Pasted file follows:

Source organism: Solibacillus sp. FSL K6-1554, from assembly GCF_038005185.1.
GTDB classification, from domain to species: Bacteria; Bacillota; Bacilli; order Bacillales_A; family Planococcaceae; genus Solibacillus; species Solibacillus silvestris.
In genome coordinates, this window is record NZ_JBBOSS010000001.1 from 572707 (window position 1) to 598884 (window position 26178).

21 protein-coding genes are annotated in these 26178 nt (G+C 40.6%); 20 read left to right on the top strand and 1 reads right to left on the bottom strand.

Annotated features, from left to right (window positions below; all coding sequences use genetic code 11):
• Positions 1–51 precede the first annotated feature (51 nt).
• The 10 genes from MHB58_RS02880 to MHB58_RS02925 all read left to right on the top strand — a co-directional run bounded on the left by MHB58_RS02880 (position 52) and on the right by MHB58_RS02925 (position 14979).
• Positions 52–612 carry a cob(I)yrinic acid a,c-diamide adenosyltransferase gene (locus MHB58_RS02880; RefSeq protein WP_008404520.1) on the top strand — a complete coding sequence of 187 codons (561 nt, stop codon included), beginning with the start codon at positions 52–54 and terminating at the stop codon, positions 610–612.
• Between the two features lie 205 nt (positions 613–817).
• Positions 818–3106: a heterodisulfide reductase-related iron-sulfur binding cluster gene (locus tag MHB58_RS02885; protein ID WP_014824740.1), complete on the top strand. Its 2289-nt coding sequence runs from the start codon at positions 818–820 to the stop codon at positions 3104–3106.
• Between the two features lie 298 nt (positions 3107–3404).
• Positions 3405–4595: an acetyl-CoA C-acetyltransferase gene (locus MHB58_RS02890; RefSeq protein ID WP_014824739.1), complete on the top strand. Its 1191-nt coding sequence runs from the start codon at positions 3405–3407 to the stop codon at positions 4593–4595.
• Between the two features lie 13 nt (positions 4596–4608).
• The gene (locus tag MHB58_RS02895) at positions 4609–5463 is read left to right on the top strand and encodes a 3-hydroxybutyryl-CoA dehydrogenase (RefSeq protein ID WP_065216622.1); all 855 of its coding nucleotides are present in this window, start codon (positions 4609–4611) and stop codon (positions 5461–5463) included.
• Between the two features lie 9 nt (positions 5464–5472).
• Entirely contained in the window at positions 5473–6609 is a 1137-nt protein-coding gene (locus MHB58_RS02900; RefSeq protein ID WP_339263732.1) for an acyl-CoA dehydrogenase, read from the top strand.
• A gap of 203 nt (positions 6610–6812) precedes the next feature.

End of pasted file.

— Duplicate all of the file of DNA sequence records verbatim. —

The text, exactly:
Source organism: Solibacillus sp. FSL K6-1554, from assembly GCF_038005185.1.
GTDB classification, from domain to species: Bacteria; Bacillota; Bacilli; order Bacillales_A; family Planococcaceae; genus Solibacillus; species Solibacillus silvestris.
In genome coordinates, this window is record NZ_JBBOSS010000001.1 from 572707 (window position 1) to 598884 (window position 26178).

21 protein-coding genes are annotated in these 26178 nt (G+C 40.6%); 20 read left to right on the top strand and 1 reads right to left on the bottom strand.

Annotated features, from left to right (window positions below; all coding sequences use genetic code 11):
• Positions 1–51 precede the first annotated feature (51 nt).
• The 10 genes from MHB58_RS02880 to MHB58_RS02925 all read left to right on the top strand — a co-directional run bounded on the left by MHB58_RS02880 (position 52) and on the right by MHB58_RS02925 (position 14979).
• Positions 52–612 carry a cob(I)yrinic acid a,c-diamide adenosyltransferase gene (locus MHB58_RS02880; RefSeq protein WP_008404520.1) on the top strand — a complete coding sequence of 187 codons (561 nt, stop codon included), beginning with the start codon at positions 52–54 and terminating at the stop codon, positions 610–612.
• Between the two features lie 205 nt (positions 613–817).
• Positions 818–3106: a heterodisulfide reductase-related iron-sulfur binding cluster gene (locus tag MHB58_RS02885; protein ID WP_014824740.1), complete on the top strand. Its 2289-nt coding sequence runs from the start codon at positions 818–820 to the stop codon at positions 3104–3106.
• Between the two features lie 298 nt (positions 3107–3404).
• Positions 3405–4595: an acetyl-CoA C-acetyltransferase gene (locus MHB58_RS02890; RefSeq protein ID WP_014824739.1), complete on the top strand. Its 1191-nt coding sequence runs from the start codon at positions 3405–3407 to the stop codon at positions 4593–4595.
• Between the two features lie 13 nt (positions 4596–4608).
• The gene (locus tag MHB58_RS02895) at positions 4609–5463 is read left to right on the top strand and encodes a 3-hydroxybutyryl-CoA dehydrogenase (RefSeq protein ID WP_065216622.1); all 855 of its coding nucleotides are present in this window, start codon (positions 4609–4611) and stop codon (positions 5461–5463) included.
• Between the two features lie 9 nt (positions 5464–5472).
• Entirely contained in the window at positions 5473–6609 is a 1137-nt protein-coding gene (locus MHB58_RS02900; RefSeq protein ID WP_339263732.1) for an acyl-CoA dehydrogenase, read from the top strand.
• A gap of 203 nt (positions 6610–6812) precedes the next feature.